The ArgusCocking circular (From The Argus)

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Cocking circular

The Argus: View across the Weald from the South Downs Way View across the Weald from the South Downs Way

1 - From the centre of the village, close to the village shop, walk south on the west side of the main road and as the last houses are passed, branch right onto the unsigned Crypt Lane, bearing right, then left after a few yards.

Walk along the quiet lane for a quarter of a mile, with a deep, watery gully on the left, and pass beneath a bridge that once carried the railway from Chichester to Midhurst. Continue on the lane, arriving beside the farmhouse and buildings of Crypt Farm.

With a triple garage ahead, turn right on the main drive between farm buildings, climbing a short rise for about 50 yards and, with Crypt Farm Cottage ahead, take the left bridleway turning (blue arrow), climbing into close woodland.

2 - The path soon broadens, climbing the wooded scarp slope, where huge root plates of fallen trees can be seen, to clear the woodland after 300 yards and arrive at a rising field corner.

Climb the left field edge for 200 yards to a marker post, where the hedgeline turns left. The blue arrow on the post can be misleading and the true line from this point is quarter-right, across the field on a bridleway that had not been reinstated when this walk was surveyed.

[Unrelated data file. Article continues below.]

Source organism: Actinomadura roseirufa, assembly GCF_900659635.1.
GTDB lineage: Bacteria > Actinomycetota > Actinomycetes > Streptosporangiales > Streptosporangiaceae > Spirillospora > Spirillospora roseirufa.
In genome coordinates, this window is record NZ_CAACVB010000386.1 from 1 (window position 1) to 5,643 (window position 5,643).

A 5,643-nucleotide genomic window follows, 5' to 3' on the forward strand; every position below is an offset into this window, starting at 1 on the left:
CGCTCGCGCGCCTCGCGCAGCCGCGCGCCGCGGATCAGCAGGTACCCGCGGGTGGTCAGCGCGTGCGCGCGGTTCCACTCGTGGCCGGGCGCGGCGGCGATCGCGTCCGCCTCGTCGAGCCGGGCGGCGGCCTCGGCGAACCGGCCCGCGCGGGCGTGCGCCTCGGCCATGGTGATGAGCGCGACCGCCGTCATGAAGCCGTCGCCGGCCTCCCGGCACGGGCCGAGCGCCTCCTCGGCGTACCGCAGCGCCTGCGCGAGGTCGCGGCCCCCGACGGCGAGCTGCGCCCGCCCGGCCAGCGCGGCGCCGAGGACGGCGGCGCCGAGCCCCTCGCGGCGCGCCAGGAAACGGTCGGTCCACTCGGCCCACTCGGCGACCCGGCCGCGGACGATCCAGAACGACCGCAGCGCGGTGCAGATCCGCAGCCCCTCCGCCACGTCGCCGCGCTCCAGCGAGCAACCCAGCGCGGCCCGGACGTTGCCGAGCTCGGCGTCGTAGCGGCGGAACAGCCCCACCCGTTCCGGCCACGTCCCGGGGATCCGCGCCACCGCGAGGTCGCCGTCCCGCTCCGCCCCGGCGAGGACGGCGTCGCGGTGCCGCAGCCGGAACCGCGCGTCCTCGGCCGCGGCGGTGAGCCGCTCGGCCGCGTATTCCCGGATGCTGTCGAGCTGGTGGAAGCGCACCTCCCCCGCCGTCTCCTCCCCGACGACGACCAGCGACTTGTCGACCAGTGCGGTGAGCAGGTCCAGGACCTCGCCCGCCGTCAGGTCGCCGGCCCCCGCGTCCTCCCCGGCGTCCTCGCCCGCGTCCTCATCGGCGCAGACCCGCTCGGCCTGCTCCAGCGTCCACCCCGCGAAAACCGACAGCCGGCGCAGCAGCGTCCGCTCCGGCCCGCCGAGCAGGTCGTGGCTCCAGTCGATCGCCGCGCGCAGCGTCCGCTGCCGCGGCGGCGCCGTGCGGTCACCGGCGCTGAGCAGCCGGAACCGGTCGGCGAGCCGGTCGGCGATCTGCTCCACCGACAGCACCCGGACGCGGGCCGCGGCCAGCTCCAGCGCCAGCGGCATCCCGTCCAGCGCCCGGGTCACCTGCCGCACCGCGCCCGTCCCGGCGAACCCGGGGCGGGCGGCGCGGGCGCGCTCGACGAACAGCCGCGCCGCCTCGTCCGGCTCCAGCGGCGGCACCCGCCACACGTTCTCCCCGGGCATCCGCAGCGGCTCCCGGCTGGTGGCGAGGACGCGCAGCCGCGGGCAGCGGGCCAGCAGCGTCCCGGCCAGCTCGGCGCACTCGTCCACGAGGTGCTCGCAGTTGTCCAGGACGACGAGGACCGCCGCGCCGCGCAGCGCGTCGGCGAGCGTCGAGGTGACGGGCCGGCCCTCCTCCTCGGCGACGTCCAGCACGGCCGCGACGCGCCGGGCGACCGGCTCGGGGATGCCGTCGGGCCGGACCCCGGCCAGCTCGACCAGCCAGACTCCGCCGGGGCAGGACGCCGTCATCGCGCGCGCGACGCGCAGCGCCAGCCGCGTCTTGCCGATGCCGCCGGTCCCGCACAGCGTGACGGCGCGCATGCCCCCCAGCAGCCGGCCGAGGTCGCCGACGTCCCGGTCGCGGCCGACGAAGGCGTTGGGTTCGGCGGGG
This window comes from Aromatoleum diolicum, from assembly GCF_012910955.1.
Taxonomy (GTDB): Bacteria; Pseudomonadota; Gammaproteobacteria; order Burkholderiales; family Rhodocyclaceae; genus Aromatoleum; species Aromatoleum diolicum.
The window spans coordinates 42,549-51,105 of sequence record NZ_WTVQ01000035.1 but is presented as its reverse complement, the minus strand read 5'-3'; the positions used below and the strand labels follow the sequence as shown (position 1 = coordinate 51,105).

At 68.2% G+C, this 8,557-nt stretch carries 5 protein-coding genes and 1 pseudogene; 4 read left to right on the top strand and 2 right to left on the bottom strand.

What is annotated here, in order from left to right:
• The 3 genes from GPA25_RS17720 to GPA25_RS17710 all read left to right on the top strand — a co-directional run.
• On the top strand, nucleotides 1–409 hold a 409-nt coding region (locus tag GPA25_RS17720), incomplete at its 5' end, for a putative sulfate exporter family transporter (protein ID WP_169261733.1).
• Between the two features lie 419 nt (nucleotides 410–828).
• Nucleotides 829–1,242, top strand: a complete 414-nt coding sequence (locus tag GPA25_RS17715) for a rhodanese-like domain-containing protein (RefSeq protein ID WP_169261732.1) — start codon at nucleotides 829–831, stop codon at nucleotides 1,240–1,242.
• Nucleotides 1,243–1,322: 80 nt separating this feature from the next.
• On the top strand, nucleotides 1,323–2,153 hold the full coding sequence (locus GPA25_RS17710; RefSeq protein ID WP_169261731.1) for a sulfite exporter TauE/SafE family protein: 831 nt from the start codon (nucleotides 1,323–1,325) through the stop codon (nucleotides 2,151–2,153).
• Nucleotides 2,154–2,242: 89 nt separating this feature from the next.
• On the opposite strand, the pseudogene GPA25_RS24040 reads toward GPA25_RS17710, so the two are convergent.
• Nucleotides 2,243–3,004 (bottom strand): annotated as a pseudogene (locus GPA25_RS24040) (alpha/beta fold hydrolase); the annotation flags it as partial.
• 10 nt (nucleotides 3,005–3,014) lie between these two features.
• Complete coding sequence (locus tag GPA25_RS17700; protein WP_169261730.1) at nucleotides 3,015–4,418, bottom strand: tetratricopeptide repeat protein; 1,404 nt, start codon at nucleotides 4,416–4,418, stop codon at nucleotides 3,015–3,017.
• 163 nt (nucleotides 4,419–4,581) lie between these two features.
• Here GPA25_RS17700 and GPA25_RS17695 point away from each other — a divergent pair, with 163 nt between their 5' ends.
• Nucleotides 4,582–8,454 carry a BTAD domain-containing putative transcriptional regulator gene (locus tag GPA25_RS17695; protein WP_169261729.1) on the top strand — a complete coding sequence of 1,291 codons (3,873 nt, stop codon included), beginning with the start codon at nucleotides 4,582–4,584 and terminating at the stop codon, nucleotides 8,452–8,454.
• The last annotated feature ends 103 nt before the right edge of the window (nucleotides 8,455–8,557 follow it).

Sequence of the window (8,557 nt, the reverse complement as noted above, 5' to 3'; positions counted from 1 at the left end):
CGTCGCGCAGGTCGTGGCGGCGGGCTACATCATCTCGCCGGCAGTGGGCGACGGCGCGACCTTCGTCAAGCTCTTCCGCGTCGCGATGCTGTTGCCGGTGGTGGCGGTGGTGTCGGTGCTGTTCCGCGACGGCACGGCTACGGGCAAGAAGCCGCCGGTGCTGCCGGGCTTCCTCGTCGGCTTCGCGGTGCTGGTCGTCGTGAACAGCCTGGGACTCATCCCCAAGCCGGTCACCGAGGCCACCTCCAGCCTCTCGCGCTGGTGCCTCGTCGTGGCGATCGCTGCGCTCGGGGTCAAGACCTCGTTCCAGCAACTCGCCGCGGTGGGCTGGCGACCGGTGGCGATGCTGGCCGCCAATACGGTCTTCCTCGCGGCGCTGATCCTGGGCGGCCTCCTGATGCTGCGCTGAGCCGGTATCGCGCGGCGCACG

Take the quarter-right line up the field and in a short distance a marker post comes into view on the skyline – head for this. Pass through an opening, continuing for 125 yards to a wider crossing track and path junction on the South Downs Way (SDW).

3 - Turn right on the SDW passing a large lump of chalk on the left, apparently a sculpture. The walk follows the SDW for a little over a mile, passing south of Linch Ball, a tumuli site and at 814ft, the highest point of the walk. There are distant views to the Isle of Wight, out onto the Weald and along the line of the Downs.

Eventually the track begins a gradual descent and, just before a lone tree on the right of the SDW track, take the signposted right turn (Restricted Byway – maroon arrow), up a bank and through a bridle gate.

Cross the western flank of Linch Down, bearing slightly left, to enter woodland. The path bears right, following a steep, and in places rough, descent through the woodland hanger, to a wider track at the foot of the incline. Do not be confused by various paths leading from the track junction, take a few paces right then join the northward track, walking for nearly half a mile to arrive opposite Linch Farm.

4 - Go left along Bugshill Lane for 75 yards and beside cottages on the right, turn almost full right onto a descending track that bears left and then right, heading north on a rougher surface.

Keep to the track, a restricted byway, passing an isolated cottage and New Barn. Pass around a gate, continuing along an overgrown section to arrive beside a left turn in 175 yards – ignore this turning.

Keep direction ahead, passing through an opening and crossing fields for one third of a mile, keeping generally to the left field edge. On coming to a right branching track (marker sign in hedgerow, left) take this, heading across the field towards woodland. Follow the enclosed path ahead for ten yards, turning left into the woodland on Minching Lane. In a short distance, at a path junction amongst scrub, a choice has to be made.